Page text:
The Zurich Information and Security Center is very proud of this new collaboration and excited to bring these plans to life.

More details can be found from the following article here.

 

Ahoi Attacks: Disrupting TEEs with Malicious Notifications

Over the past decade, hardware manufacturers have introduced special support to enable cloud users to safely perform computation on untrusted cloud deployments. This technology, called confidential computing, provides cloud users with guarantees about the applications that they execute and confidentiality and integrity for the data. Currently, confidential computing is employed across various sectors including finance, healthcare, and government, where the need to maintain data privacy and integrity is paramount.

State-of-the art confidential computing solutions Intel TDX and AMD SEV-SNP allow users to create confidential VMs that are managed by a cloud-provider controlled software called the hypervisor. Researchers from the SECTRS group have now discovered a new class of attacks, dubbed Ahoi attacks, that exploit vulnerabilities in the notification framework in Intel TDX and AMD SEV-SNP. Specifically, the cloud-provider controlled hypervisor sends malicious notifications (called interrupts) to the confidential VMs to compromise their security (see the explainer video). Using this vulnerability the researchers demonstrate two concrete attacks: Heckler and WeSee.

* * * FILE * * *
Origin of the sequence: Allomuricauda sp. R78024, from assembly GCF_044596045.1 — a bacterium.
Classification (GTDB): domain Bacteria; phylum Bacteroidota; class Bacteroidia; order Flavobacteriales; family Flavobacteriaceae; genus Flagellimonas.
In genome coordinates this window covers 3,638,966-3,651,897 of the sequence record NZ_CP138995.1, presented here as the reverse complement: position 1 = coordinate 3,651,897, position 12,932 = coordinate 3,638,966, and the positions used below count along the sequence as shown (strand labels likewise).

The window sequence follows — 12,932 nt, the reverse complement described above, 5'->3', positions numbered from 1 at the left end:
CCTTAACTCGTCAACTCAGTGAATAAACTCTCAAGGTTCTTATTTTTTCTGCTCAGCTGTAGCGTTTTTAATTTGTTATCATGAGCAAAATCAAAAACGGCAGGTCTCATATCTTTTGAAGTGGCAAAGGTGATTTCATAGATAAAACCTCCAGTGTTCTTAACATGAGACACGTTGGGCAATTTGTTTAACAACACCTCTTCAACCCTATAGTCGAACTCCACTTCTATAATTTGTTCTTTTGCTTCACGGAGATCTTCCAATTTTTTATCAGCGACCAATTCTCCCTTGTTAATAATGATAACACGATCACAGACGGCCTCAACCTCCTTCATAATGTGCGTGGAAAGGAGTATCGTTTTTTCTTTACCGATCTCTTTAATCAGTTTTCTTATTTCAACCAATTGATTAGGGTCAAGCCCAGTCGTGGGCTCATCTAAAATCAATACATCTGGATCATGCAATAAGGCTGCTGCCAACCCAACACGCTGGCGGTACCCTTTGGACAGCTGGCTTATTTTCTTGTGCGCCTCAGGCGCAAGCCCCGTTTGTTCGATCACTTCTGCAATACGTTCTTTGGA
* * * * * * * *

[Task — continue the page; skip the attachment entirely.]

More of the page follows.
When a confidential VM receives an interrupt, it executes a corresponding interrupt handler that performs interrupt-specific tasks (e.g., updating memory values, setting global state). In Heckler, the researchers use legacy interrupts in confidential VMs to arbitrarily trigger interrupt handlers that change the global state of a security-sensitive application. For example, they demonstrate an attack on Intel TDX and AMD SEV-SNP that bypasses the authentication flow in the confidential VMs to gain uncontrolled access to all code and data. The researchers responsibly reported these vulnerabilities to Intel and AMD. The hardware vendors acknowledged the report and the vulnerabilities are tracked under 2 CVEs :  CVE-2024-25744, CVE-2024-25743. For more details check out the paper to appear at USENIX Security ’24 below.